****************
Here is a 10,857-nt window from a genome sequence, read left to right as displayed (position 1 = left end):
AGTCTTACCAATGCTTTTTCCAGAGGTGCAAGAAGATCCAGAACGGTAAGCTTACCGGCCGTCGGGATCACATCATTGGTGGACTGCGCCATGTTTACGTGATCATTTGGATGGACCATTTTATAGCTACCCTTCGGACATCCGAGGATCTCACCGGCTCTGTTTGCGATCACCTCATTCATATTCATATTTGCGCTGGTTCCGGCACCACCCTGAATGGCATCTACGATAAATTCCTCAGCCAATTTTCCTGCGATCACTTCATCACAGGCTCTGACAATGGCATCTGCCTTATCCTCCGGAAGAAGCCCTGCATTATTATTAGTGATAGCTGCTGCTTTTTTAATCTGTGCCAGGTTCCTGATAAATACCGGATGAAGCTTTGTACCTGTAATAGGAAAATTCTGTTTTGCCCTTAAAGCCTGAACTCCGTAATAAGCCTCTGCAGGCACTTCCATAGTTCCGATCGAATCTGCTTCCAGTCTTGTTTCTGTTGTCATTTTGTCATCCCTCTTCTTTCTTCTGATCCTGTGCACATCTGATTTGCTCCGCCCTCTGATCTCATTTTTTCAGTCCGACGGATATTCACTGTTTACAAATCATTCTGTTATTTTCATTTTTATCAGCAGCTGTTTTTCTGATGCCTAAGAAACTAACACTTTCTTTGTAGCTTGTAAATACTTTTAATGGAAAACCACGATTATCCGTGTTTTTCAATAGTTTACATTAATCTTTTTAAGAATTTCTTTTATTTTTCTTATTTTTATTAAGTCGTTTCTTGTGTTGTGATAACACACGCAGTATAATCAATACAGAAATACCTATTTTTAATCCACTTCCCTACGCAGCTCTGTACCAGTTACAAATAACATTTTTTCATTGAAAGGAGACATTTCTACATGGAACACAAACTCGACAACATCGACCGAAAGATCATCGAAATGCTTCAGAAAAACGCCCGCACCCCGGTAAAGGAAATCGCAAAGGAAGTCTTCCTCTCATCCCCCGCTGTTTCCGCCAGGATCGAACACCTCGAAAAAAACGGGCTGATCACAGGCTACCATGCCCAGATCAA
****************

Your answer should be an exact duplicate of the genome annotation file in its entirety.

Here is a 10,857-nt window from a genome sequence, read left to right as displayed (position 1 = left end):
AGTCTTACCAATGCTTTTTCCAGAGGTGCAAGAAGATCCAGAACGGTAAGCTTACCGGCCGTCGGGATCACATCATTGGTGGACTGCGCCATGTTTACGTGATCATTTGGATGGACCATTTTATAGCTACCCTTCGGACATCCGAGGATCTCACCGGCTCTGTTTGCGATCACCTCATTCATATTCATATTTGCGCTGGTTCCGGCACCACCCTGAATGGCATCTACGATAAATTCCTCAGCCAATTTTCCTGCGATCACTTCATCACAGGCTCTGACAATGGCATCTGCCTTATCCTCCGGAAGAAGCCCTGCATTATTATTAGTGATAGCTGCTGCTTTTTTAATCTGTGCCAGGTTCCTGATAAATACCGGATGAAGCTTTGTACCTGTAATAGGAAAATTCTGTTTTGCCCTTAAAGCCTGAACTCCGTAATAAGCCTCTGCAGGCACTTCCATAGTTCCGATCGAATCTGCTTCCAGTCTTGTTTCTGTTGTCATTTTGTCATCCCTCTTCTTTCTTCTGATCCTGTGCACATCTGATTTGCTCCGCCCTCTGATCTCATTTTTTCAGTCCGACGGATATTCACTGTTTACAAATCATTCTGTTATTTTCATTTTTATCAGCAGCTGTTTTTCTGATGCCTAAGAAACTAACACTTTCTTTGTAGCTTGTAAATACTTTTAATGGAAAACCACGATTATCCGTGTTTTTCAATAGTTTACATTAATCTTTTTAAGAATTTCTTTTATTTTTCTTATTTTTATTAAGTCGTTTCTTGTGTTGTGATAACACACGCAGTATAATCAATACAGAAATACCTATTTTTAATCCACTTCCCTACGCAGCTCTGTACCAGTTACAAATAACATTTTTTCATTGAAAGGAGACATTTCTACATGGAACACAAACTCGACAACATCGACCGAAAGATCATCGAAATGCTTCAGAAAAACGCCCGCACCCCGGTAAAGGAAATCGCAAAGGAAGTCTTCCTCTCATCCCCCGCTGTTTCCGCCAGGATCGAACACCTCGAAAAAAACGGGCTGATCACAGGCTACCATGCCCAGATCAA